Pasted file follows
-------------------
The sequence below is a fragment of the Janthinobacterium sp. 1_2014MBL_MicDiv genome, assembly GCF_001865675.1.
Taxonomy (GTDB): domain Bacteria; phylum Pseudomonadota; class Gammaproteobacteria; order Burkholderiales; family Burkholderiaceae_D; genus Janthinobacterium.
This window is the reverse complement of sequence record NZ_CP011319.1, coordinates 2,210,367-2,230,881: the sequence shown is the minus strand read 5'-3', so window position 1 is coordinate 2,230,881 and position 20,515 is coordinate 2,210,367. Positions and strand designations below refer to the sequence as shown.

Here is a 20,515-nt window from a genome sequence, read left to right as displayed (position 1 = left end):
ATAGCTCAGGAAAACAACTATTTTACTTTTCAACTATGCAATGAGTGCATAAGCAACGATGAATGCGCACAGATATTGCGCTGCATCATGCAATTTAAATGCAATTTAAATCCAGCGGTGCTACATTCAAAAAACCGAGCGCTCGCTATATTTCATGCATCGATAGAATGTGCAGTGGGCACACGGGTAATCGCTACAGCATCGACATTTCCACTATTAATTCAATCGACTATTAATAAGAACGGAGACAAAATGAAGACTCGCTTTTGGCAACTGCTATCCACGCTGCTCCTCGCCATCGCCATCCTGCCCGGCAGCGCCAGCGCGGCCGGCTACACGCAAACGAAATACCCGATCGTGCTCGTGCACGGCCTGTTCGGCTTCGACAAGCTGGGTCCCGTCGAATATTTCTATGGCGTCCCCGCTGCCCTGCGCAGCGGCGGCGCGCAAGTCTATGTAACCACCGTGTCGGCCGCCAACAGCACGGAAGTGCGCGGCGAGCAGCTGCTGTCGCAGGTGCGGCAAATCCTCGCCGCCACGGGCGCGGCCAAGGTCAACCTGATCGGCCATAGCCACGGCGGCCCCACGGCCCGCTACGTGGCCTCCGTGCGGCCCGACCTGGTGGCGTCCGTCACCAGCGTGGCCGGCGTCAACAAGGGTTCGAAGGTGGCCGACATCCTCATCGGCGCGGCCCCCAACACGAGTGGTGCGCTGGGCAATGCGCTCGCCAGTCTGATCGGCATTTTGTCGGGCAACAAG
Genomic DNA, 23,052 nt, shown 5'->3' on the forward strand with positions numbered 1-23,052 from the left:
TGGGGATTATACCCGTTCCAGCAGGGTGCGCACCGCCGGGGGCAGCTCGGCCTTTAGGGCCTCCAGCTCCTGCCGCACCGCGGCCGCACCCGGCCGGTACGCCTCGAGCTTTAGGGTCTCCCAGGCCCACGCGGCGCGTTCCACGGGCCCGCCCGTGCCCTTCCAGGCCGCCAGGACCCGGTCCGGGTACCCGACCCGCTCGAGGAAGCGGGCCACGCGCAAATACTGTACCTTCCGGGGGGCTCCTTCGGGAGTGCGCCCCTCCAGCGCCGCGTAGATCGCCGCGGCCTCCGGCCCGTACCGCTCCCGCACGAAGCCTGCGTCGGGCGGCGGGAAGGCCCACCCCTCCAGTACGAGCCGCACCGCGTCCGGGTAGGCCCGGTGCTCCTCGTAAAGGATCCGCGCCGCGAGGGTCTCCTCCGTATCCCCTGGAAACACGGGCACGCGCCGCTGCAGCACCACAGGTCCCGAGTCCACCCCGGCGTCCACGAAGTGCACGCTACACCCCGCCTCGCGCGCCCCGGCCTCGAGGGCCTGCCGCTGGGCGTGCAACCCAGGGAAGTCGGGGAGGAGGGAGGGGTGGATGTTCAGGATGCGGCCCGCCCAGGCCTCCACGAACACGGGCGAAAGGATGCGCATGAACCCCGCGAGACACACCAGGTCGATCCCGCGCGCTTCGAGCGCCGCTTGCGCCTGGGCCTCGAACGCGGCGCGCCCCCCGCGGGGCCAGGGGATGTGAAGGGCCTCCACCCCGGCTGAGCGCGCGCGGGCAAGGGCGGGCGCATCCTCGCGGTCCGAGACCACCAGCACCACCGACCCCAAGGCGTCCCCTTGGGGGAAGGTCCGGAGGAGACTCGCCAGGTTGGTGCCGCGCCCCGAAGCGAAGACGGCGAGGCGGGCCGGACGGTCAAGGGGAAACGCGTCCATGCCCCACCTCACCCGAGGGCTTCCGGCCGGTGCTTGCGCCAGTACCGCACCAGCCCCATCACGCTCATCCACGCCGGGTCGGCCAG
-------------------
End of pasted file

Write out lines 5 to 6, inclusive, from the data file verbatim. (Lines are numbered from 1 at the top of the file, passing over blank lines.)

ATAGCTCAGGAAAACAACTATTTTACTTTTCAACTATGCAATGAGTGCATAAGCAACGATGAATGCGCACAGATATTGCGCTGCATCATGCAATTTAAATGCAATTTAAATCCAGCGGTGCTACATTCAAAAAACCGAGCGCTCGCTATATTTCATGCATCGATAGAATGTGCAGTGGGCACACGGGTAATCGCTACAGCATCGACATTTCCACTATTAATTCAATCGACTATTAATAAGAACGGAGACAAAATGAAGACTCGCTTTTGGCAACTGCTATCCACGCTGCTCCTCGCCATCGCCATCCTGCCCGGCAGCGCCAGCGCGGCCGGCTACACGCAAACGAAATACCCGATCGTGCTCGTGCACGGCCTGTTCGGCTTCGACAAGCTGGGTCCCGTCGAATATTTCTATGGCGTCCCCGCTGCCCTGCGCAGCGGCGGCGCGCAAGTCTATGTAACCACCGTGTCGGCCGCCAACAGCACGGAAGTGCGCGGCGAGCAGCTGCTGTCGCAGGTGCGGCAAATCCTCGCCGCCACGGGCGCGGCCAAGGTCAACCTGATCGGCCATAGCCACGGCGGCCCCACGGCCCGCTACGTGGCCTCCGTGCGGCCCGACCTGGTGGCGTCCGTCACCAGCGTGGCCGGCGTCAACAAGGGTTCGAAGGTGGCCGACATCCTCATCGGCGCGGCCCCCAACACGAGTGGTGCGCTGGGCAATGCGCTCGCCAGTCTGATCGGCATTTTGTCGGGCAACAAG
Genomic DNA, 23,052 nt, shown 5'->3' on the forward strand with positions numbered 1-23,052 from the left: